Person may feel bored in the middle of messages and feel why should I read this. So, it would be effective to listen, as well. The things that someone listened to, that person can present it in another place.
[Health facility staff, Kaligandaki, FGD]
|Category||Phone diala||SMS text message writing and readinga|
|1000-day womenb (N=20)||20 (100%) could dial the phone number||16 (80%) could read and 14 (70%) could write text messages in Nepali|
|FCHVsc (N=17)||15 (88%) could dial the phone number||14 (82%) could read and 8 (47%) could write text messages in Nepali|
|Health facility staff (N=8)||8 (100%) could dial the phone number||8 (100%) could read and write text messages in both Nepali and English|
|Male decision-makers (husbands) (N=6)||6 (100%) could dial the phone number||6 (100%) could read and write text messages in Nepali|
|Male decision-makers (fathers-in-law)d (N=3)||3 (100%) could dial the phone number||1 (33%) replied that they could read text messages in Nepali|
|Female decision-makers (mothers-in-law)d (N=10)||2 (20%) could dial the phone number||1 (10%) replied that they could read text messages in Nepali|
aData are provided as n (%).
bThe period from conception to a child’s second birthday.
cFCHVs: female community health volunteers.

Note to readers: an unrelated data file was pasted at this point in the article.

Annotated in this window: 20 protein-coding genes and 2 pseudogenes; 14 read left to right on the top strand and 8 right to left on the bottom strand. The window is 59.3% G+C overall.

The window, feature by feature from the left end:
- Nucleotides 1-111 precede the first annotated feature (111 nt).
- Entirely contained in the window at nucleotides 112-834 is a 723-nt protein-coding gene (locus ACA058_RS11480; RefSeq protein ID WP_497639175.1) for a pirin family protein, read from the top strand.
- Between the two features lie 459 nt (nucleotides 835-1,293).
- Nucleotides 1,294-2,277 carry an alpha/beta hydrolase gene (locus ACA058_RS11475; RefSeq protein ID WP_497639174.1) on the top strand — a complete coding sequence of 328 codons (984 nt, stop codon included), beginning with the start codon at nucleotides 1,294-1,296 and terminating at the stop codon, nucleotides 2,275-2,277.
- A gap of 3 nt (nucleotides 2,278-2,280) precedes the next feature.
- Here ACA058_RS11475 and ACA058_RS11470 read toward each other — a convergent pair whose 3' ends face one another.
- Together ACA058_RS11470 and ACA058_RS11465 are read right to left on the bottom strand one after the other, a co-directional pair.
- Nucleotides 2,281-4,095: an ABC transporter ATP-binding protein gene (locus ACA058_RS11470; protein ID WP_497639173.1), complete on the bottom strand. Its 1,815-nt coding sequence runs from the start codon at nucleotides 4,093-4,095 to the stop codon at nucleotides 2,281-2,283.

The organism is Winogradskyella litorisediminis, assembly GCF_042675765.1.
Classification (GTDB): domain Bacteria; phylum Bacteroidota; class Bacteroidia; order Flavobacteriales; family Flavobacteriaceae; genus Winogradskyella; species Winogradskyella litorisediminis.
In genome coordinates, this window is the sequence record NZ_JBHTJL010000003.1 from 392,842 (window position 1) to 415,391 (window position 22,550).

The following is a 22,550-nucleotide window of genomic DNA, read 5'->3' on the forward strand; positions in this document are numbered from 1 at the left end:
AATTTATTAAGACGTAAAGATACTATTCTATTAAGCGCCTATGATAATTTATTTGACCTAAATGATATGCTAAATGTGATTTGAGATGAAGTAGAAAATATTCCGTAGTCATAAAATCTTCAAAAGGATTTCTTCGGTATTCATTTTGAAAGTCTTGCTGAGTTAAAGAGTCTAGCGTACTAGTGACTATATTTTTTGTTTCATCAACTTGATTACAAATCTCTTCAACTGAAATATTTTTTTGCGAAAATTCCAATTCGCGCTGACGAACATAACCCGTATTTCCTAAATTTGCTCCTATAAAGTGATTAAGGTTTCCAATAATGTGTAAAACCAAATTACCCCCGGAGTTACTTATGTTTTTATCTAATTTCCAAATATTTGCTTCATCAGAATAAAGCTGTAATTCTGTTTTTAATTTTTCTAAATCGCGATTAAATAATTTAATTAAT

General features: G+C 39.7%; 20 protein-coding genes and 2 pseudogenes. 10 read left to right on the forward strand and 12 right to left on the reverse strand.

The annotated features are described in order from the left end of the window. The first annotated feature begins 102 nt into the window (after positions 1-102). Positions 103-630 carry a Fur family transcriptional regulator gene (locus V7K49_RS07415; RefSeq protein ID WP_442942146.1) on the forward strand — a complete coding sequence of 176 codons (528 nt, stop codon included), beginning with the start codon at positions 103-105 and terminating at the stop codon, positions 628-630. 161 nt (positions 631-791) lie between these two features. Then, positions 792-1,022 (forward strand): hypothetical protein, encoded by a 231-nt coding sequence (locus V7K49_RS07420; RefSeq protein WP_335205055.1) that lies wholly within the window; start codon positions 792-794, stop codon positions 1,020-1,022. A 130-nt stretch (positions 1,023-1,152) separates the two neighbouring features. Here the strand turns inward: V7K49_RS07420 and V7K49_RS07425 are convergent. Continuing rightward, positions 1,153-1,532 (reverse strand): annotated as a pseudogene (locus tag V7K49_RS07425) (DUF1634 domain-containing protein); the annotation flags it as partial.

dAssessment based on response.
Interest and Preferences for Text Message Interventions
Nearly all participants expressed interest in receiving text messages with health and nutrition information and about community-provided services, such as HMG meetings. Some topics of interest mentioned were nutrition, timing of ANC visits, postnatal care checkups, child immunization, growth monitoring and promotion, family planning, deworming, iron and calcium consumption, HMG meeting times and discussion topics, drinking water purification, and personal, family, and environmental sanitation.
Many 1000-day women also mentioned a desire for messages on the topics discussed in the HMG meeting to help participants retain information. The 1000-day women also expressed an interest in receiving text messages because the content would give them something to discuss when they are with their peers. Women made the following statements:
Some things could be confused or forgotten or due to noise could not be understood properly in the meetings. We can get information about that thing by reading [a] message.
[1000-day woman, Chapakot, IDI]
SMS is good in that we can read the message, we talk about the message we read, and we can talk to each other when we go to cut grass and leaves.
[1000-day woman, Kaligandaki, IDI]
Health facility staff and FCHVs were also interested in health and nutrition-related text messages and perceived them as a type of job aid. They explained that the new information would update and/or refresh their knowledge, and they would be able to store and access the information repeatedly on their phones. They also mentioned a desire for motivational messages that would inspire them to improve their work, as described by one IDI participant as follows:
If messages are sent regarding how a health worker should work, we will have to think about those things. We will realize if we are out of track, the things we need to improve. I will get a chance to improve those things.